Christmas Day Game Is A Good Test For Slower-Paced Warriors

— December 25th 2017

The injury to Stephen Curry punctuated his affect on the Dub’s pace. Now as the Warriors learn to adjust to a slower pace they do so with a view to utilizing lessons learned in the half court dominate post season.

By: Carlos Murillo

Last June, the Cleveland Cavaliers played with fire and they got burned.

The 2016 champs tried to keep up with the new-look Golden State Warriors and it resulted in a “quickie,” as Draymond Green put it. The Warriors ran circles around LeBron James and co. and ended their third straight NBA Finals series in five games.

Since Steve Kerr’s hiring ahead of the 2014-15 season, the Warriors have consistently been in the top five in pace. Their small lineup–the dream-crushing Death Lineup that transformed into the Hamptons 5 with Kevin Durant’s arrival–turns defense into quick offense, landing Chun-Li-like blows before the opposing team even knows what hit them.

This year is no different for the Dubs. They are currently fifth in pace, per, in the entire league at 102.54, three spots ahead of Mike D’Antoni’s Houston Rockets.

That mark, however, represents a different Golden State team than the one that has been taking the floor over the last few weeks.

Throughout the season, the Warriors have been dealing with injuries, but they’ve been without their heart and soul as Draymond Green and Stephen Curry have been sidelined with shoulder and ankle injuries, respectively.

Curry has not played since December 4th and Green has played in just three of the team’s last eight games. While the team has only lost one game since Curry’s injury, the Warriors just aren’t the same, specifically on the offensive end.

Over the first six Curry-less games, the Warriors were 16th in pace at 97.24. After Green’s return, their pace went up to 98.21, leaving them at 13th in the league. Over that eight game stretch, the Cavaliers are in 18th in pace at 97.12.

Barring a Curry clash with Kerr and the medical staff, he will probably be watching the Christmas Day matchup from the sideline.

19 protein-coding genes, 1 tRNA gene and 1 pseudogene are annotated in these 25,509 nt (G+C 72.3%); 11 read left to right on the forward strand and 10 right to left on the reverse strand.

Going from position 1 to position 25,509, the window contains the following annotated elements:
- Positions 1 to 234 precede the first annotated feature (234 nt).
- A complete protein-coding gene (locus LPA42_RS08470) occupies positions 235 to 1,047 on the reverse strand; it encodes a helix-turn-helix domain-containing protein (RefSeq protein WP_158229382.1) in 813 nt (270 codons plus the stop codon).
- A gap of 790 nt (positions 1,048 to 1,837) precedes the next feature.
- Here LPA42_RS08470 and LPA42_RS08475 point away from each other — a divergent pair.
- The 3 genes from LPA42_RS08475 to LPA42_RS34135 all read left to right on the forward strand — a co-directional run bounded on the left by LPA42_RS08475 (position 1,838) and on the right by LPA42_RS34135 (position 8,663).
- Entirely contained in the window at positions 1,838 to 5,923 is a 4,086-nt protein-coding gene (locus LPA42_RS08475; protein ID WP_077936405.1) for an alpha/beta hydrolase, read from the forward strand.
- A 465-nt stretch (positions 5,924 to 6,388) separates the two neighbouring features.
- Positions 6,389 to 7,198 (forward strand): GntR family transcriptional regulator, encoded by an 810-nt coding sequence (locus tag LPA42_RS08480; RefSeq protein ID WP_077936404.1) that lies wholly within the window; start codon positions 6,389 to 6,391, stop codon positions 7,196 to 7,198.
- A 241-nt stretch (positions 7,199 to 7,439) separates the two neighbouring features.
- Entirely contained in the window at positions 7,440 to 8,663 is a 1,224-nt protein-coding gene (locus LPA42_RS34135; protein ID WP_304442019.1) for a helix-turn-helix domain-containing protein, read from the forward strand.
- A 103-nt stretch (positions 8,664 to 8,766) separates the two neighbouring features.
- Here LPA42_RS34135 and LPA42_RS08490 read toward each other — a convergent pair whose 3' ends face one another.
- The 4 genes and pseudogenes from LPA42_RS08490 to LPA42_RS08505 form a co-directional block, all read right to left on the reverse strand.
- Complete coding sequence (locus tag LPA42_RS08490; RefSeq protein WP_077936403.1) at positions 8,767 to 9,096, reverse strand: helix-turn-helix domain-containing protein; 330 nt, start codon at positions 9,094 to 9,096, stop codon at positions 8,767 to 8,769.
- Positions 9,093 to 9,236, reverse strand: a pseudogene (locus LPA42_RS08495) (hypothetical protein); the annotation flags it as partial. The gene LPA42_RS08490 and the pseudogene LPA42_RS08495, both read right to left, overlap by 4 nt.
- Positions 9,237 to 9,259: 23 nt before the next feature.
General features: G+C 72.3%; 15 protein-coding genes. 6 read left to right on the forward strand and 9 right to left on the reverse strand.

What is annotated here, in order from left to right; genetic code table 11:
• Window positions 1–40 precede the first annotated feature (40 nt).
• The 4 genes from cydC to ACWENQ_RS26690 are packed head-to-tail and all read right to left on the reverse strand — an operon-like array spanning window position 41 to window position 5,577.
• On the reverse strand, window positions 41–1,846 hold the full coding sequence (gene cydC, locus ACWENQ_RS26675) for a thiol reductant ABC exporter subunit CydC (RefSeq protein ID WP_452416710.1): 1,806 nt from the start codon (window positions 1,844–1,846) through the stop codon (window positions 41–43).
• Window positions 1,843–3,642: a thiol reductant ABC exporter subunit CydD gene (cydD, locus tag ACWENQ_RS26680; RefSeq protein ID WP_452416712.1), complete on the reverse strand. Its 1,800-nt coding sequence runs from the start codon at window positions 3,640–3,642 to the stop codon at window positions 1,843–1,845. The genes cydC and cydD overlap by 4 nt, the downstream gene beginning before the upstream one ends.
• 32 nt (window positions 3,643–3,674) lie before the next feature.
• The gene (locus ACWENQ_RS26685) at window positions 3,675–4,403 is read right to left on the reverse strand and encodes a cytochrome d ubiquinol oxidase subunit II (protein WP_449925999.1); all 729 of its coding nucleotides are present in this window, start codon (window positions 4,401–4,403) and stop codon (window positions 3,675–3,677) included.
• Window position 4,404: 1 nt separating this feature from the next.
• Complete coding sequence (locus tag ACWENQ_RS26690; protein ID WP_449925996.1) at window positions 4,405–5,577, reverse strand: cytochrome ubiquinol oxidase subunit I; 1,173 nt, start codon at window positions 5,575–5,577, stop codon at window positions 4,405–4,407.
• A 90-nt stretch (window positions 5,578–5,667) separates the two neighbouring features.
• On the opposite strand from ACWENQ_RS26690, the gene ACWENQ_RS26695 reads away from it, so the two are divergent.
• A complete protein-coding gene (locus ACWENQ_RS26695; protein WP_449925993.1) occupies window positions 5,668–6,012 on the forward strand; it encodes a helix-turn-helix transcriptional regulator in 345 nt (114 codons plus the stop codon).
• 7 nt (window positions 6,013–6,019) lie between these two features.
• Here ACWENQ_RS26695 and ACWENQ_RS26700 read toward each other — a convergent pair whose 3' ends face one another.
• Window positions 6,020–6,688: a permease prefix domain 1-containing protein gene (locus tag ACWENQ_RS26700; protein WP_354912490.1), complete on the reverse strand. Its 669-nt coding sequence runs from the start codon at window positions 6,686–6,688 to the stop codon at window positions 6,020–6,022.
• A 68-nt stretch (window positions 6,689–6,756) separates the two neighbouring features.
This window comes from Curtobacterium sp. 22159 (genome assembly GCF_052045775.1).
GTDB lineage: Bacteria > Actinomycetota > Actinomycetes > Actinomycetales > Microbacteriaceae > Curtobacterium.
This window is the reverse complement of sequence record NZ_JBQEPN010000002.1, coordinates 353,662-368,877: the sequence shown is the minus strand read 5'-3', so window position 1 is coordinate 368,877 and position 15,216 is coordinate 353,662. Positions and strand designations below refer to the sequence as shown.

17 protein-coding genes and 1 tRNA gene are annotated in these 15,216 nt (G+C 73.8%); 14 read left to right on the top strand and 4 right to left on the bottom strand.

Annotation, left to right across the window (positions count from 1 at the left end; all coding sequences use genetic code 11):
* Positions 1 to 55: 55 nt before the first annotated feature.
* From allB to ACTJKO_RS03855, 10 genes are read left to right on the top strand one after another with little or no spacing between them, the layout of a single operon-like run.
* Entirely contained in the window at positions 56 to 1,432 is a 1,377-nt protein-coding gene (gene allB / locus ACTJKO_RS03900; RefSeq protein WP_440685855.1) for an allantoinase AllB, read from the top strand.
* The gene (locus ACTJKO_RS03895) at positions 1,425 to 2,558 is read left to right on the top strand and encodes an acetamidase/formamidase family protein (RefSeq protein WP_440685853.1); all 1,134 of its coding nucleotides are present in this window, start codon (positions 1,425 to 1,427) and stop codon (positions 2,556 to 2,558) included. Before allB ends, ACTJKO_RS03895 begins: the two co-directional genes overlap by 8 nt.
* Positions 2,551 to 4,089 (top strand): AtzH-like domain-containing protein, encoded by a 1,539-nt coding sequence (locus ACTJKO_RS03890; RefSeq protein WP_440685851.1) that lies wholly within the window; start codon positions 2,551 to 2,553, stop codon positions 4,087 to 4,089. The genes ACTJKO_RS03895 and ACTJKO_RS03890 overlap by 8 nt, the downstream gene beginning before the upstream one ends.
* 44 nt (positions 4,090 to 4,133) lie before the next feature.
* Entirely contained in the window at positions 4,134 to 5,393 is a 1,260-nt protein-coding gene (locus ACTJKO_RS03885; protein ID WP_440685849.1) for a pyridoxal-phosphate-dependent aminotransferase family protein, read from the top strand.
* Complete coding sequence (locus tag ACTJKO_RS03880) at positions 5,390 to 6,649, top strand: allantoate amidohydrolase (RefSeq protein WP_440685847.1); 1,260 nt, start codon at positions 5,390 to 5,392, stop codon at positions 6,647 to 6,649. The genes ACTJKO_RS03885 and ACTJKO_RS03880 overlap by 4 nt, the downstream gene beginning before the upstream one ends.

The Warriors would prefer to play fast with every single star suiting up for them, but this will be a unique and valuable challenge for the team.

The Cavaliers are winning by letting James slow the game down and control the pace. Understanding that he has an older team around him and that no one can stop him from getting to the basket, they play in the half court.

Without Curry pushing the ball, the Warriors are much more methodical. Kerr becomes less D’Antoni and more vintage Gregg Popovich in which his team slows the ball down, they play out of the post, and they draw up plays for midrange jumpers.

In the Warriors’ home win over the Memphis Grizzlies, the Dubs had just two fast break points and only 21 three-point attempts. In their home loss to the Denver Nuggets, Golden State made just three shots from long range.

While it’s not as fun watching Omri Casspi cut across the lane as it is watching Curry launch treys from the logo, they need to be prepared to play at that pace.They’ve been grinding out wins, some of which have been physical and even ugly.

The Cavaliers now know that they can’t beat the Warriors at their own game. So far, no one has been able to over the last three seasons. When Cleveland shocked the world with their series comeback in 2016, it was largely because James and Kyrie Irving slowed the game down to a halt with an iso-heavy style.

The game will slow down in the playoffs.

Every non-Houston Rockets team will try to wear the Warriors down with long, careful possessions. They will try to contain Golden State’s high-octane offense as much as possible by limiting the amount of times the team’s nuclear weapons can get out into space and run, shoot, and finish freely.

The Warriors will need Curry and Green to make it to the NBA Finals once again and they’ll definitely need the two stars if they want to defeat their Eastern Conference foe, which will, likely, be the Cavaliers.

Learning how to play a slower, more deliberate game right now is going to help them in the long run. Their strength will always be to play fast, but sometimes they’re not going to be able to control the pace, even at full strength.

Even though this is just another game, the Warriors can find ways to grow from this test.

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